In Amy Tan's "A Pair of Tickets," language plays a key role to Jing-Mei "becoming Chinese." How does Jing-Mei feel about speaking Chinese?
Look through the story for references to language, especially the names of the three sisters.
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Language does, indeed, play an enormous role in Amy Tan's short story, "A Pair of Tickets," from her collection The Joy Luck Club.
When Jing-Mei meets their family in China, they are separated to some extent by language. While her father and his great-aunt, Aiyi, can speak Mandarin, the rest of the family speaks Cantonese. Jing-Mei herself cannot speak either language, though she understands Mandarin moderately well. With this first meeting, the exchange of information takes place using Mandarin, Cantonese and English.
Because of Jing-Mei youthful resistance to all things Chinese in terms of her own life, it is not surprising that she did not try harder to learn the language of her parents, of her "people," and her heritage.
When Jing-Mei begins to talk about her mother's experience in China in 1944—when she was forced to leave her twin baby girls, and almost died herself—questions come to this daughter that she had never thought to ask her mother while she was alive. Jing-Mei asks about the names of her half-sisters, her mother and herself, and the translations are beautiful, not only showing the loveliness of the language, but also an elegance she may not have associated with her mother, the knowledge of her mother's love for her twins, and a connection her mother felt between her twins and Jing-Mei, who was born later.
The twins' names mean "Spring Rain" and "Spring Flower" (the first twin to arrive, the "rain," and the second twin, the "flower," which follows the "rain"). Jing-Mei's mother's name, given to her by her mother, means "Long Cherished Wish" or "Forever Never Forgotten." The meanings of these names provide a deeper dimension for Jing-Mei's consideration as she seeks understanding of this new world she is in.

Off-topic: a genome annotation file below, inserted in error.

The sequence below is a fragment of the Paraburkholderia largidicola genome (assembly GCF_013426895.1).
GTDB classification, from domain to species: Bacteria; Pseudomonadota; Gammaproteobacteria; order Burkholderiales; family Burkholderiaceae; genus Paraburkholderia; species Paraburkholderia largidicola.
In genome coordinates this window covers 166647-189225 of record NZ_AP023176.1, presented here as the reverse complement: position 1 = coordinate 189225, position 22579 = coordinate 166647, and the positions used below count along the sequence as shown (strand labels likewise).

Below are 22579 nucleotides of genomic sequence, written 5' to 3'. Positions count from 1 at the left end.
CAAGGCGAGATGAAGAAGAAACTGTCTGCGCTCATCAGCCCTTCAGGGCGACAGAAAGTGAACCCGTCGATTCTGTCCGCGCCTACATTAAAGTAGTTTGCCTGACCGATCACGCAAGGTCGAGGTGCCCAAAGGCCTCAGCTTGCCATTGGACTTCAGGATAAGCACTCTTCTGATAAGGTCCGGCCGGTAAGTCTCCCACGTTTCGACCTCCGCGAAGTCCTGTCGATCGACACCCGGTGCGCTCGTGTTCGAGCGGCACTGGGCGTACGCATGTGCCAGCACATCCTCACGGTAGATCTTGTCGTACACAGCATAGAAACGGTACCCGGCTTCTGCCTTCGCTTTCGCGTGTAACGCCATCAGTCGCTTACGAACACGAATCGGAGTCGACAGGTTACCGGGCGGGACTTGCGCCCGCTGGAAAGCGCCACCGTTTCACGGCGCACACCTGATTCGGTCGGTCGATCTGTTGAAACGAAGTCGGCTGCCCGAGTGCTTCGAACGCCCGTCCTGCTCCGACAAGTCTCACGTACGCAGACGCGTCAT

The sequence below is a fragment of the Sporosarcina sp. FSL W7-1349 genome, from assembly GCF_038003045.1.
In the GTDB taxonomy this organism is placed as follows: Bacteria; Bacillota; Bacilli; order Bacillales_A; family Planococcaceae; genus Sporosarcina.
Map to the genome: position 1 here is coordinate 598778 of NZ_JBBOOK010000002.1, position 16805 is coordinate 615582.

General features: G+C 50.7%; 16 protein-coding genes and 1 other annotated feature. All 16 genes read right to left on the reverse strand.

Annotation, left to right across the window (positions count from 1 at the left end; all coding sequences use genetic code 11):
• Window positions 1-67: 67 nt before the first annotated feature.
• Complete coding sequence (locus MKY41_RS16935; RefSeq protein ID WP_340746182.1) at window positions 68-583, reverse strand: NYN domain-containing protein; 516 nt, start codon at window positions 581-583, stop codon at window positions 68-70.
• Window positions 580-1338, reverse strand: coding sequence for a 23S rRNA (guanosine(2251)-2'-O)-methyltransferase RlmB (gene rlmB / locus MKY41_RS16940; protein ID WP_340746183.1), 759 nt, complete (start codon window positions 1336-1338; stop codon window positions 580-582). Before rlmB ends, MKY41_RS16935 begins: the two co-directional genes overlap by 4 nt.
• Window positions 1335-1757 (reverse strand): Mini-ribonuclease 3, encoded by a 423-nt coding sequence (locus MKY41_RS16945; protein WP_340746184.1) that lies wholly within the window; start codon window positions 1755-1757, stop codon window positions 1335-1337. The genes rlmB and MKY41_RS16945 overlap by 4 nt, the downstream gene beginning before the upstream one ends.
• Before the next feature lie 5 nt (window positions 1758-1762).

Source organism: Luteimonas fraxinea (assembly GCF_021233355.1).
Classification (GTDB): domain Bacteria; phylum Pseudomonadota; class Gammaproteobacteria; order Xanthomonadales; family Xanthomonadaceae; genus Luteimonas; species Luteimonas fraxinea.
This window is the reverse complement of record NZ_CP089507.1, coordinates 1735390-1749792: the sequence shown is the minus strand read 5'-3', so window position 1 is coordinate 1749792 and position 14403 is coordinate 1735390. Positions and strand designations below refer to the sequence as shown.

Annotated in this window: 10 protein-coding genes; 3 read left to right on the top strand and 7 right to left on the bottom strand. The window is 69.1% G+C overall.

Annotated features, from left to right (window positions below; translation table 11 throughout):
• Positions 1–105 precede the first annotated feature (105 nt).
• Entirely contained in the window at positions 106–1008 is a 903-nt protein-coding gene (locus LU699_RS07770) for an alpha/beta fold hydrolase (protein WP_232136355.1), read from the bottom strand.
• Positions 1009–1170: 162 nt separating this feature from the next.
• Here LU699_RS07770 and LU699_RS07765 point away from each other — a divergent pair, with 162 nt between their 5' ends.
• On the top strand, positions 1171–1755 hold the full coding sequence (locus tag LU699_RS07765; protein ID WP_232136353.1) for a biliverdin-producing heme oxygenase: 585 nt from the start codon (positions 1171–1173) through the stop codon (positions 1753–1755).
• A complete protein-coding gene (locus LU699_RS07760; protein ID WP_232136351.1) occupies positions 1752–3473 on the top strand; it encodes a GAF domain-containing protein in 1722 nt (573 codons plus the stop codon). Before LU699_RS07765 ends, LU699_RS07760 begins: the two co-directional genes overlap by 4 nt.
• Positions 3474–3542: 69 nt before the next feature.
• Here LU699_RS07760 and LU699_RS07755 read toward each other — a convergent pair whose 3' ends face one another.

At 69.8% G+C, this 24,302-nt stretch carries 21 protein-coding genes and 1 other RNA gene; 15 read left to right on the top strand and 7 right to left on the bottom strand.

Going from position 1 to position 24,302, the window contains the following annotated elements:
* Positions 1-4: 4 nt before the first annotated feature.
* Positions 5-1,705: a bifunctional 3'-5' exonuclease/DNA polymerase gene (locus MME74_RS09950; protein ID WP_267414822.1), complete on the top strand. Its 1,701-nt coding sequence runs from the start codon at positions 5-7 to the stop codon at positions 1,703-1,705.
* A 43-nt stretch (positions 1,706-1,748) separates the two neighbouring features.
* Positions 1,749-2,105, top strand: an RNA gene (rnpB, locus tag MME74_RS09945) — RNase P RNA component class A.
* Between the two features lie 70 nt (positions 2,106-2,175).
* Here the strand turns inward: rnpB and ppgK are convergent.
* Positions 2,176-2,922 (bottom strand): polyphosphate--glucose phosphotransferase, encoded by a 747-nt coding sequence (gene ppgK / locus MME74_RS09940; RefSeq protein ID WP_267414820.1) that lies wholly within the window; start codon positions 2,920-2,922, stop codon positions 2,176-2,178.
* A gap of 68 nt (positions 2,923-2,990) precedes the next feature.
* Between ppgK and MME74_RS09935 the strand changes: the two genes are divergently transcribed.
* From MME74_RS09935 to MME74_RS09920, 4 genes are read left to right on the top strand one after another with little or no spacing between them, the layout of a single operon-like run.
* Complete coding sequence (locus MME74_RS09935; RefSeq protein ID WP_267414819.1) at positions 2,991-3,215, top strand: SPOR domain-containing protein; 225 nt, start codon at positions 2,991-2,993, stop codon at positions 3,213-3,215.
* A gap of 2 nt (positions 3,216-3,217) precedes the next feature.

When her father translates her own name, he tells Jing-Mei that it, too, is special. "Jing" means something more than just good: "something pure, essential, the best quality." "Mei" means younger sister. Jing-Mei thinks on this:
My mother's long-cherished wish. Me, the younger sister who was supposed to be the essence of the others."
Her own self-doubt makes her believe her mother must have been disappointed with her.
The most striking reference to language is the pivotal moment when Jing-Mei asks her father to tell her her mother's entire story, of her running away. However, when he begins in English, Jing-Mei insists:
'No, tell me in Chinese,' I interrupt. 'Really, I can understand.'
Somehow, it is at this point, that Jing-Mei's resistance to her own connection to her Chinese heritage melts. Now it is not a chore to listen to the Mandarin Chinese, but her wish, and it is worth the extra effort to hear it and understand it in her parents' native tongue.
When Jing-Mei and her sisters meet, the awkwardness Jing-Mei had feared does not exist at all, and they embrace with love, while Jing-Mei not only sees her mother's face in her daughters' faces, but senses her mother's presence there as well.
Jing-Mei's father takes the Polaroid picture of the three girls—as they study it, their faces appear before their eyes, similar to their mother's. Perhaps this is when Jing-Mei's sense of being a disappointment to her mom disappears as she finally sees the three of them through her mother's eyes:
I know we all see it: Together we look like our mother. Her same eyes, her same mouth, open in surprise, to see, at last, her long-cherished wish.
That wish, of course, was the three of her daughters reunited.
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